SAN FRANCISCO — While last week’s indictment of 12 Russian intelligence officers seeking to influence the outcome of the 2016 presidential election may have come as a surprise to many U.S. citizens, a leading cybersecurity expert believes it shows just how sophisticated the threat is to our democracy.
“One of the most striking things in the indictment is really how much of a campaign it is, and how many hundreds of people and how much of an assembly line operation it is. And that speaks to the nature of the hacking and what it really takes to be successful,” Oren Falkowitz, CEO of cybersecurity firm Area 1 Security, told Yahoo News’ podcast “Bots & Ballots.” “Cyberoffensive operations, or stealing or hacking, it’s a numbers game and it requires large campaigns. We often talk about these things as if they’re ultra-targeted, and that’s simply not the case.”
Falkowitz, who held senior positions at the National Security Agency, told “Bots & Ballots” host Grant Burningham that the threat from bad “cyber actors” is continually evolving.
“The goals have really shifted significantly, from website defacement to stealing data to manipulating data to some sort of financial gain to now larger and more thematic or outcomes that really challenge society, like elections,” Falkowitz said.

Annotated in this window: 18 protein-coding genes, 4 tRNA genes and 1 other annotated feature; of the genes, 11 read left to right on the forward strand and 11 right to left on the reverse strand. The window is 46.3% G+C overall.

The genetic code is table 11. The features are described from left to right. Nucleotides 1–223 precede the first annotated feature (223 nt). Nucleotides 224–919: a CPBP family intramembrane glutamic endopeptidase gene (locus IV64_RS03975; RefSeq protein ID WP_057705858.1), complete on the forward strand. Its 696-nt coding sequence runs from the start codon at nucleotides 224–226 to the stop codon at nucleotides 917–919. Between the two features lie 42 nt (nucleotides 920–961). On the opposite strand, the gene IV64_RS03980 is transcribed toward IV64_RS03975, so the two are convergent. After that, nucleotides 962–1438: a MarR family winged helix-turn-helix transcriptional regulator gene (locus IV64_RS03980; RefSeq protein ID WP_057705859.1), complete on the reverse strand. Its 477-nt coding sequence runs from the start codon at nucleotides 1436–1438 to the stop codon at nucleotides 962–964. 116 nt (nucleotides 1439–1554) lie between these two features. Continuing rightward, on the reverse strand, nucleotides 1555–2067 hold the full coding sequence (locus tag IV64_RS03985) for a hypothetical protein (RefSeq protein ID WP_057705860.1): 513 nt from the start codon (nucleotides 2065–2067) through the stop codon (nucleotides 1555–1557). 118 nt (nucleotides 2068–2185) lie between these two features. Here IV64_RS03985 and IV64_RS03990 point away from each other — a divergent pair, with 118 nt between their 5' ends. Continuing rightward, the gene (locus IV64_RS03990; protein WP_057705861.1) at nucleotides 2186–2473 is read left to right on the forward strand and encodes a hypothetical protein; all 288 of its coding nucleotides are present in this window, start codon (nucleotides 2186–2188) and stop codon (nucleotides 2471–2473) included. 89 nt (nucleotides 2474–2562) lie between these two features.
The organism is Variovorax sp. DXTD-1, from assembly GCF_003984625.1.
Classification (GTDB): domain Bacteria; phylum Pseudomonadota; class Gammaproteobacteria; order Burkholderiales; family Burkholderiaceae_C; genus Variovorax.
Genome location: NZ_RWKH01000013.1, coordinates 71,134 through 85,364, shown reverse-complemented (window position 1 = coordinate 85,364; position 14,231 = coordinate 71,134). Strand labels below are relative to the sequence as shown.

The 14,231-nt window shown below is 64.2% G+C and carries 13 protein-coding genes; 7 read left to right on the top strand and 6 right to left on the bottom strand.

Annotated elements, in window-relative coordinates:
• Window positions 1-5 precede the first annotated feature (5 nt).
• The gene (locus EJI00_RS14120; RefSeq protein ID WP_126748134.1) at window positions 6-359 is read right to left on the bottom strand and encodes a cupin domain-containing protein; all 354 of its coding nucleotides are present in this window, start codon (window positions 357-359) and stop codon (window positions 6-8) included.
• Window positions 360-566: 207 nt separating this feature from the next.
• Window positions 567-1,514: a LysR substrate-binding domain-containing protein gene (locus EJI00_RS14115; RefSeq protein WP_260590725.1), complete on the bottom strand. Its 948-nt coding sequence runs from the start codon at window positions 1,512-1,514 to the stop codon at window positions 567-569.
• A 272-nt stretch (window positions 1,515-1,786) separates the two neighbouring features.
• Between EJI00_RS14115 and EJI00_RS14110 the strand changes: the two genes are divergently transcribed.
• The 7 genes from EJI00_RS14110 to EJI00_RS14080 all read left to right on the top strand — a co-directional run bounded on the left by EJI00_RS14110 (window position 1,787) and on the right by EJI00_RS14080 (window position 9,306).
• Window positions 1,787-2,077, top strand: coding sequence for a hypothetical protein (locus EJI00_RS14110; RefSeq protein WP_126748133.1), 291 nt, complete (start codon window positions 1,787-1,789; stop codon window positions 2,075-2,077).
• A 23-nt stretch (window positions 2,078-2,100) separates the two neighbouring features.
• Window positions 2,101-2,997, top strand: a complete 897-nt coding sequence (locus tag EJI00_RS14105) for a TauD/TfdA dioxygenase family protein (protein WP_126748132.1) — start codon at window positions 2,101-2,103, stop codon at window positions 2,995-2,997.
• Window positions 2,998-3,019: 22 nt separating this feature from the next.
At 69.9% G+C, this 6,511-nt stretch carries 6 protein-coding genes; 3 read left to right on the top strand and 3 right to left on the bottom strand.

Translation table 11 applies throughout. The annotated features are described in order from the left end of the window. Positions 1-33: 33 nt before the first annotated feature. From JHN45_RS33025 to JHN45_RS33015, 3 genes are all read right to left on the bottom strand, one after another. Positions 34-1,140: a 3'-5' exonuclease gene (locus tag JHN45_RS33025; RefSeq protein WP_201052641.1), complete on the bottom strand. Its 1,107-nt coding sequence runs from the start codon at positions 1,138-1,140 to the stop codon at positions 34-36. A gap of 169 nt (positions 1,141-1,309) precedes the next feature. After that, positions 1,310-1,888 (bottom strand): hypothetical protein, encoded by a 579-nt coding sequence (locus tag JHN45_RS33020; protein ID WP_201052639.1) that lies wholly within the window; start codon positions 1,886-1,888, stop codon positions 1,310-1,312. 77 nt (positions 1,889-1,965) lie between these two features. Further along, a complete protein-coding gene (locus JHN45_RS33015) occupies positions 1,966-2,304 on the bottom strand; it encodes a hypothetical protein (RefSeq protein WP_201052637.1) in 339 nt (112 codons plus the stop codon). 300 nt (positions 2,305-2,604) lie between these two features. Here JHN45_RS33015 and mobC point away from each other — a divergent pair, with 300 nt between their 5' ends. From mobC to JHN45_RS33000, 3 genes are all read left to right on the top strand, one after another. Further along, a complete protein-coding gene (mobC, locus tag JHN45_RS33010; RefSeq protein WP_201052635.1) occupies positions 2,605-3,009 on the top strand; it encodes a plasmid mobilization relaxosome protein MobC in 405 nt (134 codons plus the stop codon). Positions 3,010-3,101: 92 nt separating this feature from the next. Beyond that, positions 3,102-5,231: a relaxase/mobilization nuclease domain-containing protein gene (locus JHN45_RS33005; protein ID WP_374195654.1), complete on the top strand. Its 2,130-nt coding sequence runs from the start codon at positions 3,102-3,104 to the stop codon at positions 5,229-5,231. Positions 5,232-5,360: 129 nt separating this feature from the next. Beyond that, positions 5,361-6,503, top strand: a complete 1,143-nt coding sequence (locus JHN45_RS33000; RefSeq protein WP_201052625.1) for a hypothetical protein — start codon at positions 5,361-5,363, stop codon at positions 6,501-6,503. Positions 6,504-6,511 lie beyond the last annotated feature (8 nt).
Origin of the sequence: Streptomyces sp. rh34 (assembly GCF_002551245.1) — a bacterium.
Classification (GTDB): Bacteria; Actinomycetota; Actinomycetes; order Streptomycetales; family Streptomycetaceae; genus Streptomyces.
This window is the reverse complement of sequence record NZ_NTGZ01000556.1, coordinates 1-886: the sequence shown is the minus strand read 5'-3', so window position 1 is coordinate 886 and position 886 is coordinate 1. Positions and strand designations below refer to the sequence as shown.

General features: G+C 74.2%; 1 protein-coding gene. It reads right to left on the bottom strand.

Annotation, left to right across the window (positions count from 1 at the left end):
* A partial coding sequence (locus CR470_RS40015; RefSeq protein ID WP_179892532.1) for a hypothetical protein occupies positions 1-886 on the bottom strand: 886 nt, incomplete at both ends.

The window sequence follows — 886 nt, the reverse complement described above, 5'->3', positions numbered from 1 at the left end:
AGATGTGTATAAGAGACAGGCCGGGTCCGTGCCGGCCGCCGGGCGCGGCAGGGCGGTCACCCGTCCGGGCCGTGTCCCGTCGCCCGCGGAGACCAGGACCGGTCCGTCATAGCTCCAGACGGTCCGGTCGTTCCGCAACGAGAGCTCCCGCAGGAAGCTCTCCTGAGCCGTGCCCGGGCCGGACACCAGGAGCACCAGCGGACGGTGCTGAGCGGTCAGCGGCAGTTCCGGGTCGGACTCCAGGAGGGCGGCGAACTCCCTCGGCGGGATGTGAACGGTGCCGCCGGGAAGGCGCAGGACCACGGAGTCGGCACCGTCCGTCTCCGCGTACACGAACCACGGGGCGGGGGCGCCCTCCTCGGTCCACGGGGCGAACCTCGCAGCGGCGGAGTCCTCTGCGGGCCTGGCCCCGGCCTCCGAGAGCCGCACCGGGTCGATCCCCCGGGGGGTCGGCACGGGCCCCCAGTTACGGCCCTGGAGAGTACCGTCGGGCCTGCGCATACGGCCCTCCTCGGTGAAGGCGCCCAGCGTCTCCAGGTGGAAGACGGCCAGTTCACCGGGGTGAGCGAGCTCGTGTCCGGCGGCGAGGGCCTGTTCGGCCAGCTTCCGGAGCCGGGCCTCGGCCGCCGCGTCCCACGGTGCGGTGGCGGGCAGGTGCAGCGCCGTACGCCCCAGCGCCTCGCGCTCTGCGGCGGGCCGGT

At the same time, however, the Justice Department indictment showed what Falkowitz knew all too well. Hillary Clinton’s campaign chairman John Podesta was hacked because he fell for a phishing expedition disguised as a Google login page.
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“That is a technique that is used by all cyber actors; over 95 percent of the campaigns start with these types of phishing,” Falkowitz said. “Sometimes it looks like it comes from the CEO and it says, ‘Hey, could you call me,’ or ‘Could you send me this?’ So there’s a variety of lures or visual or authentic cues, but it’s always targeting a user.”
Having broken into Podesta’s computer and the DNC’s server, the Russian agents are alleged to have launched a variety of tools to widen what Falkowitz calls “data access” to further compromise Clinton’s presidential bid. The operation played out in a predictable way, Falkowitz says, but it shows just how effective the hacking techniques are. More worrisome is just how vulnerable elections in the United States remain.
“There’s a lot of discussion about what might happen from a cybersecurity perspective in the 2018 midterms and the 2020 presidential election just following that,” Falkowitz said. “And, as of late, what I’ve been observing is that people are talking about voting machines and some of the infrastructure that’s run on a state-by-state basis. But candidates are increasingly targets for these types of cyber-campaigns, and we’re not doing enough early to get in front of it and we’re likely to see more of this going forward. I think we really only saw the tip of the iceberg.”
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